A man who helped create an important part of San Diego’s skyline passed away Sunday night.
Robert Mosher, a La Jolla architect who most famously designed the Coronado Bridge, died July 26 at the age of 94.
The designer was the first of a new breed of postwar modern architects who changed the look of modern cities.
The two-mile curving Coronado Bridge opened in August 1969 to great acclaim, a year later winning the "Most Beautiful Bridge" Award from the American Institute of Steel Construction, according to the architect's website.
Construction on the bridge took two years and cost $5 million. The bridge's signature curves were a necessary design feature to leave enough room for Navy ships to pass underneath.
"I was only the architect and designer who figured out the way it looked, I didn’t figure out how much steel to put in the pylons, but I can take credit for the look of it." Mosher once said of the bridge.
He also notably designed an early version of the La Jolla Playhouse, the west wing of the San Diego Museum of Art and the NBC Building in downtown San Diego. Mosher also oversaw the expansion of the Museum of Contemporary Art San Diego.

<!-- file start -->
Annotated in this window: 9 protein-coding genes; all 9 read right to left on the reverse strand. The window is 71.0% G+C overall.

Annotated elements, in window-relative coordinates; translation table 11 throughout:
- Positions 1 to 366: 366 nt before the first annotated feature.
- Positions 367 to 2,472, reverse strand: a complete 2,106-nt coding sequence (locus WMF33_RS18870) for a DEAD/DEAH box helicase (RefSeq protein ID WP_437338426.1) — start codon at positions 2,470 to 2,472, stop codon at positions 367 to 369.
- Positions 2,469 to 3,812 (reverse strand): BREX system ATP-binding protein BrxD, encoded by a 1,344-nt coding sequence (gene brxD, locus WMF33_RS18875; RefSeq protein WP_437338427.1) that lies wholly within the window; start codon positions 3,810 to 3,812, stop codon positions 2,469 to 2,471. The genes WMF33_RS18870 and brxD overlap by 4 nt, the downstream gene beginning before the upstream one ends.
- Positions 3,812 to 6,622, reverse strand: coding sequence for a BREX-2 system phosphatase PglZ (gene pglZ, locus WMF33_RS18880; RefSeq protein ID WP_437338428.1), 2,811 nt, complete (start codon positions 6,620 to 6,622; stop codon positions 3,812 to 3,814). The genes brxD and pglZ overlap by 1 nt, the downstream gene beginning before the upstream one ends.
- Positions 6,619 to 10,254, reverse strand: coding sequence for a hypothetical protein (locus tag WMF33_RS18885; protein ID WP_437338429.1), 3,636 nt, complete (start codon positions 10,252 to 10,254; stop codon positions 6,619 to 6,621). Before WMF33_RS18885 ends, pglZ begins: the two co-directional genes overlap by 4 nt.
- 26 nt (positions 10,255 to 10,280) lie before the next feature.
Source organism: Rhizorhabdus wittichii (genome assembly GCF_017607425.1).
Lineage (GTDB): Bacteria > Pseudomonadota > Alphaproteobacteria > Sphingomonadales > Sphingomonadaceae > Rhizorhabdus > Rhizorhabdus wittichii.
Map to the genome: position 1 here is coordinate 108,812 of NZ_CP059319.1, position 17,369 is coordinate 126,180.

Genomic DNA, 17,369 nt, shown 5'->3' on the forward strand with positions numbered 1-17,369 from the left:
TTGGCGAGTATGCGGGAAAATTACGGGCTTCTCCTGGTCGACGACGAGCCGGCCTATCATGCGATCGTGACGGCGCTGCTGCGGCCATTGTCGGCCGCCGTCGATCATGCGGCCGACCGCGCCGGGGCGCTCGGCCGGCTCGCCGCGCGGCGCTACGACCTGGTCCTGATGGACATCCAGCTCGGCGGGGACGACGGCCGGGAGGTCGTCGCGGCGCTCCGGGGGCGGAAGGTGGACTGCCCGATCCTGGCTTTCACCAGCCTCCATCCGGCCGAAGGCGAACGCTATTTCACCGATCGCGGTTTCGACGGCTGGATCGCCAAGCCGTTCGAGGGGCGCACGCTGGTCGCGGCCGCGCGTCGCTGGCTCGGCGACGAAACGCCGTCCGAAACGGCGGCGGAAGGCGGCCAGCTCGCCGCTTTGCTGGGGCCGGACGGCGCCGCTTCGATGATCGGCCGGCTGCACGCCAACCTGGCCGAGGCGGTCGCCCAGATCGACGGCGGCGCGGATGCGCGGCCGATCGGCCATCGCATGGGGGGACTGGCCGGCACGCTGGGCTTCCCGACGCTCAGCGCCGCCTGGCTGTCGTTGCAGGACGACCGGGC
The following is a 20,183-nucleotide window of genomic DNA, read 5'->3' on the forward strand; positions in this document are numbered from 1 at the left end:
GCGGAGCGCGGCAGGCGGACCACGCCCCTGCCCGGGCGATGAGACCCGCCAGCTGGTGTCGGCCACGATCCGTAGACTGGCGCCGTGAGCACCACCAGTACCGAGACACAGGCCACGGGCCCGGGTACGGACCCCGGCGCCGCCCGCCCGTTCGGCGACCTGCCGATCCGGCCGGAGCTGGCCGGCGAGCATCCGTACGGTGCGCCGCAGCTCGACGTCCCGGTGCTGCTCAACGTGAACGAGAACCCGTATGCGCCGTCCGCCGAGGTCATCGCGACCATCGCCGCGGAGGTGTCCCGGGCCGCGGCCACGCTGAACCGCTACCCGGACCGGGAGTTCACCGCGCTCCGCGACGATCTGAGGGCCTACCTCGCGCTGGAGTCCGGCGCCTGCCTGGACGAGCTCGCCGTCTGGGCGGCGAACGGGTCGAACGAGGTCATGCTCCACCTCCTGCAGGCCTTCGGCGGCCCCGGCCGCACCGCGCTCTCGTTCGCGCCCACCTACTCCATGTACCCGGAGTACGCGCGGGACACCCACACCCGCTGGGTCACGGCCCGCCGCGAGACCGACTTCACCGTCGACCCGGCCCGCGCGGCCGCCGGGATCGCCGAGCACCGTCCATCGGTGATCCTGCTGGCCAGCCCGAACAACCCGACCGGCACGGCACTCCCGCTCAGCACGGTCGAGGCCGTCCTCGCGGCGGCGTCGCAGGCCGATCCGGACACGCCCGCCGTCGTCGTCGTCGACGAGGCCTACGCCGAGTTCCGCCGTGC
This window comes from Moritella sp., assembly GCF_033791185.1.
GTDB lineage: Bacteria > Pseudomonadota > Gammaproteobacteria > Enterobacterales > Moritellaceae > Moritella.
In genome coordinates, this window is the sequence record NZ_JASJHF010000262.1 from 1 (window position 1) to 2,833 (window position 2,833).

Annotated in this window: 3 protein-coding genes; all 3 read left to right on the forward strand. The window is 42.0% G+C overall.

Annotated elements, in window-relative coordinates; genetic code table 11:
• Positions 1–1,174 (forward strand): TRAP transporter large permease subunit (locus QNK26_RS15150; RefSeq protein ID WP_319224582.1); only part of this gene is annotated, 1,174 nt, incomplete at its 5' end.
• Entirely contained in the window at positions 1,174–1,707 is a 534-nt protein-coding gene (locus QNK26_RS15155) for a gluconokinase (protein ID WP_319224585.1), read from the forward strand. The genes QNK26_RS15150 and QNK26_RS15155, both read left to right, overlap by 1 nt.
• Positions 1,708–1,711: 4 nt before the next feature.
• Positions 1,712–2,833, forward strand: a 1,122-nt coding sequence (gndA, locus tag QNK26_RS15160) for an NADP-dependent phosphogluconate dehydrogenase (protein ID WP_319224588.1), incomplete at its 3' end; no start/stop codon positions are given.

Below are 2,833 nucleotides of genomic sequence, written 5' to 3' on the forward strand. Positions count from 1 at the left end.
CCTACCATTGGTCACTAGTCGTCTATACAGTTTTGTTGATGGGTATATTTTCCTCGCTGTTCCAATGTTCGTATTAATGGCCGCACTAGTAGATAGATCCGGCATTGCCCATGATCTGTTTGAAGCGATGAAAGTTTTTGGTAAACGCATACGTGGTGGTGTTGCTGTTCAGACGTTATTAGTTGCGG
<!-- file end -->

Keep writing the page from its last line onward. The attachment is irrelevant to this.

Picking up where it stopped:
“His view of modernism was much more about the quality of the human spirit,” said Larry Hoeksema, principal and former president of Architects Mosher Drew, the firm Mosher founded with business partner Roy Drew in San Diego in 1948. “The human element and how people interact and move through and around [a building] was something they were very much concerned about.”
Mosher died of natural causes in his La Jolla apartment Sunday and is survived by his wife, a son and daughter from two previous marriages, a granddaughter and brother.